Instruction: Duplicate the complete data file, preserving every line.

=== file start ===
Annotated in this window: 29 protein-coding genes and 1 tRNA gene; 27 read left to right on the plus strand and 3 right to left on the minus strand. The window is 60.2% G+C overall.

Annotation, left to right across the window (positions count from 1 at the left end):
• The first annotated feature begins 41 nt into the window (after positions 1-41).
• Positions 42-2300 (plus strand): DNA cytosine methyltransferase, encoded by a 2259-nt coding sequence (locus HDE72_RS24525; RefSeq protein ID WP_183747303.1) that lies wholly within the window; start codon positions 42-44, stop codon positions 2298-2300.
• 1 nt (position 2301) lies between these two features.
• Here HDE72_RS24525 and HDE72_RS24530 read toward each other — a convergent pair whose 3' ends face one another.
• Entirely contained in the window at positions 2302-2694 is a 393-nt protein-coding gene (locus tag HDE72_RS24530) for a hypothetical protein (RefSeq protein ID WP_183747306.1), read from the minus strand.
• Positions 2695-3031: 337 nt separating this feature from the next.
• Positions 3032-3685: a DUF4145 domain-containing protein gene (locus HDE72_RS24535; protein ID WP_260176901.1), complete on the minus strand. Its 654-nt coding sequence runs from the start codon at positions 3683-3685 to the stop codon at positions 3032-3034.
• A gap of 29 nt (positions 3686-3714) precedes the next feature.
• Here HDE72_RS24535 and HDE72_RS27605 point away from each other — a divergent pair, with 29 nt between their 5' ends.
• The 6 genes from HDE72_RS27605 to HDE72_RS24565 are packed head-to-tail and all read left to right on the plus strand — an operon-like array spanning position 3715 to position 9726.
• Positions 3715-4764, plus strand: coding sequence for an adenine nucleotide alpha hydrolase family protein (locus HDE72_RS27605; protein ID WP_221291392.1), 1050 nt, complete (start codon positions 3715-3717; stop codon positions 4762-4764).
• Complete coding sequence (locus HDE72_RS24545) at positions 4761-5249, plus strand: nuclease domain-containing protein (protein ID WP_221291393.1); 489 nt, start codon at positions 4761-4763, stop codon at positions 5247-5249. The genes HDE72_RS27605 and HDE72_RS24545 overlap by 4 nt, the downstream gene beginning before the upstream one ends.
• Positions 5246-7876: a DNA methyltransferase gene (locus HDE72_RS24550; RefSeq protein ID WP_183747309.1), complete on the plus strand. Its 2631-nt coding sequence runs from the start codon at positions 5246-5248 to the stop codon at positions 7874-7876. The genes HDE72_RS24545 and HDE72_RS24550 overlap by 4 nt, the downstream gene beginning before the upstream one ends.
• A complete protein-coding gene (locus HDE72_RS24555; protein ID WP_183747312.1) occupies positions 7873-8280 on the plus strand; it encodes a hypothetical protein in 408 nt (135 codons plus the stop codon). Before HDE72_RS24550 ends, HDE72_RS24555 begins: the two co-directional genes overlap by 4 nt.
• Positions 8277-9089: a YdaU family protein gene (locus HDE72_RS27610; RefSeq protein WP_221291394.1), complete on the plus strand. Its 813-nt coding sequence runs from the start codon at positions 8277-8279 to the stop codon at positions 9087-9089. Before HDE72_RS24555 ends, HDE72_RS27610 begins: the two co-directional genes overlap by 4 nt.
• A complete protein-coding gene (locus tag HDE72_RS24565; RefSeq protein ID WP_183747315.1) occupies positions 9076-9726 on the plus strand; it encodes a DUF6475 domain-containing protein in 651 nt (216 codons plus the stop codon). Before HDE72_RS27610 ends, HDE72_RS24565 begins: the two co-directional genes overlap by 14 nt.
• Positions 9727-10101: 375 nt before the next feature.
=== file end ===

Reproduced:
Annotated in this window: 29 protein-coding genes and 1 tRNA gene; 27 read left to right on the plus strand and 3 right to left on the minus strand. The window is 60.2% G+C overall.

Annotation, left to right across the window (positions count from 1 at the left end):
• The first annotated feature begins 41 nt into the window (after positions 1-41).
• Positions 42-2300 (plus strand): DNA cytosine methyltransferase, encoded by a 2259-nt coding sequence (locus HDE72_RS24525; RefSeq protein ID WP_183747303.1) that lies wholly within the window; start codon positions 42-44, stop codon positions 2298-2300.
• 1 nt (position 2301) lies between these two features.
• Here HDE72_RS24525 and HDE72_RS24530 read toward each other — a convergent pair whose 3' ends face one another.
• Entirely contained in the window at positions 2302-2694 is a 393-nt protein-coding gene (locus tag HDE72_RS24530) for a hypothetical protein (RefSeq protein ID WP_183747306.1), read from the minus strand.
• Positions 2695-3031: 337 nt separating this feature from the next.
• Positions 3032-3685: a DUF4145 domain-containing protein gene (locus HDE72_RS24535; protein ID WP_260176901.1), complete on the minus strand. Its 654-nt coding sequence runs from the start codon at positions 3683-3685 to the stop codon at positions 3032-3034.
• A gap of 29 nt (positions 3686-3714) precedes the next feature.
• Here HDE72_RS24535 and HDE72_RS27605 point away from each other — a divergent pair, with 29 nt between their 5' ends.
• The 6 genes from HDE72_RS27605 to HDE72_RS24565 are packed head-to-tail and all read left to right on the plus strand — an operon-like array spanning position 3715 to position 9726.
• Positions 3715-4764, plus strand: coding sequence for an adenine nucleotide alpha hydrolase family protein (locus HDE72_RS27605; protein ID WP_221291392.1), 1050 nt, complete (start codon positions 3715-3717; stop codon positions 4762-4764).
• Complete coding sequence (locus HDE72_RS24545) at positions 4761-5249, plus strand: nuclease domain-containing protein (protein ID WP_221291393.1); 489 nt, start codon at positions 4761-4763, stop codon at positions 5247-5249. The genes HDE72_RS27605 and HDE72_RS24545 overlap by 4 nt, the downstream gene beginning before the upstream one ends.
• Positions 5246-7876: a DNA methyltransferase gene (locus HDE72_RS24550; RefSeq protein ID WP_183747309.1), complete on the plus strand. Its 2631-nt coding sequence runs from the start codon at positions 5246-5248 to the stop codon at positions 7874-7876. The genes HDE72_RS24545 and HDE72_RS24550 overlap by 4 nt, the downstream gene beginning before the upstream one ends.
• A complete protein-coding gene (locus HDE72_RS24555; protein ID WP_183747312.1) occupies positions 7873-8280 on the plus strand; it encodes a hypothetical protein in 408 nt (135 codons plus the stop codon). Before HDE72_RS24550 ends, HDE72_RS24555 begins: the two co-directional genes overlap by 4 nt.
• Positions 8277-9089: a YdaU family protein gene (locus HDE72_RS27610; RefSeq protein WP_221291394.1), complete on the plus strand. Its 813-nt coding sequence runs from the start codon at positions 8277-8279 to the stop codon at positions 9087-9089. Before HDE72_RS24555 ends, HDE72_RS27610 begins: the two co-directional genes overlap by 4 nt.
• A complete protein-coding gene (locus tag HDE72_RS24565; RefSeq protein ID WP_183747315.1) occupies positions 9076-9726 on the plus strand; it encodes a DUF6475 domain-containing protein in 651 nt (216 codons plus the stop codon). Before HDE72_RS27610 ends, HDE72_RS24565 begins: the two co-directional genes overlap by 14 nt.
• Positions 9727-10101: 375 nt before the next feature.